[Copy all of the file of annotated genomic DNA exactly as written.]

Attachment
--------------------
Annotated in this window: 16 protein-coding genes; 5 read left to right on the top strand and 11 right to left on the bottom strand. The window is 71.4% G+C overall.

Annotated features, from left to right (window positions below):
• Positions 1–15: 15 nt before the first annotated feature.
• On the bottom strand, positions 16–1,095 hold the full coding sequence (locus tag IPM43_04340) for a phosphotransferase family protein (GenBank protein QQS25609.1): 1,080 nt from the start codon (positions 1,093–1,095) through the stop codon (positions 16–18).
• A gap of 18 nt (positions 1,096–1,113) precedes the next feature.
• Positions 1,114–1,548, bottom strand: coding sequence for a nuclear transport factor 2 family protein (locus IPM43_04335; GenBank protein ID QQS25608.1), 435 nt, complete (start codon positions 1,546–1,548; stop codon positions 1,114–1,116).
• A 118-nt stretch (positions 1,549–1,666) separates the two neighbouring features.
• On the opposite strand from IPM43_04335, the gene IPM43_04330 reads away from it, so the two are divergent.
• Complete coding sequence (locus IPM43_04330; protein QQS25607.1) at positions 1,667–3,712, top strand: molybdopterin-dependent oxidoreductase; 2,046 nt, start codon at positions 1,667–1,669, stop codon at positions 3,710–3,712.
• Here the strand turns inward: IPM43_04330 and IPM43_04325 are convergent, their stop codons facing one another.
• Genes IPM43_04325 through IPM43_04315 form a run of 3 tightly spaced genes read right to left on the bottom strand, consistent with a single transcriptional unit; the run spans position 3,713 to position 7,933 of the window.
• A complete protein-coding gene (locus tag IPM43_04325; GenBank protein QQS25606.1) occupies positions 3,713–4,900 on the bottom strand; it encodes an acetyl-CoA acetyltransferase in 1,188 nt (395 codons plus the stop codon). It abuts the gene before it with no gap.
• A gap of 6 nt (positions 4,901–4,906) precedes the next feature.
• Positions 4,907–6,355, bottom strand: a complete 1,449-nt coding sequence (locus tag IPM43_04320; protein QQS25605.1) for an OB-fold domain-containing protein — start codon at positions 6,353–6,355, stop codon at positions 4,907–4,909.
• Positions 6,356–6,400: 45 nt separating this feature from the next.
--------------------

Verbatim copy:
Annotated in this window: 16 protein-coding genes; 5 read left to right on the top strand and 11 right to left on the bottom strand. The window is 71.4% G+C overall.

Annotated features, from left to right (window positions below):
• Positions 1–15: 15 nt before the first annotated feature.
• On the bottom strand, positions 16–1,095 hold the full coding sequence (locus tag IPM43_04340) for a phosphotransferase family protein (GenBank protein QQS25609.1): 1,080 nt from the start codon (positions 1,093–1,095) through the stop codon (positions 16–18).
• A gap of 18 nt (positions 1,096–1,113) precedes the next feature.
• Positions 1,114–1,548, bottom strand: coding sequence for a nuclear transport factor 2 family protein (locus IPM43_04335; GenBank protein ID QQS25608.1), 435 nt, complete (start codon positions 1,546–1,548; stop codon positions 1,114–1,116).
• A 118-nt stretch (positions 1,549–1,666) separates the two neighbouring features.
• On the opposite strand from IPM43_04335, the gene IPM43_04330 reads away from it, so the two are divergent.
• Complete coding sequence (locus IPM43_04330; protein QQS25607.1) at positions 1,667–3,712, top strand: molybdopterin-dependent oxidoreductase; 2,046 nt, start codon at positions 1,667–1,669, stop codon at positions 3,710–3,712.
• Here the strand turns inward: IPM43_04330 and IPM43_04325 are convergent, their stop codons facing one another.
• Genes IPM43_04325 through IPM43_04315 form a run of 3 tightly spaced genes read right to left on the bottom strand, consistent with a single transcriptional unit; the run spans position 3,713 to position 7,933 of the window.
• A complete protein-coding gene (locus tag IPM43_04325; GenBank protein QQS25606.1) occupies positions 3,713–4,900 on the bottom strand; it encodes an acetyl-CoA acetyltransferase in 1,188 nt (395 codons plus the stop codon). It abuts the gene before it with no gap.
• A gap of 6 nt (positions 4,901–4,906) precedes the next feature.
• Positions 4,907–6,355, bottom strand: a complete 1,449-nt coding sequence (locus tag IPM43_04320; protein QQS25605.1) for an OB-fold domain-containing protein — start codon at positions 6,353–6,355, stop codon at positions 4,907–4,909.
• Positions 6,356–6,400: 45 nt separating this feature from the next.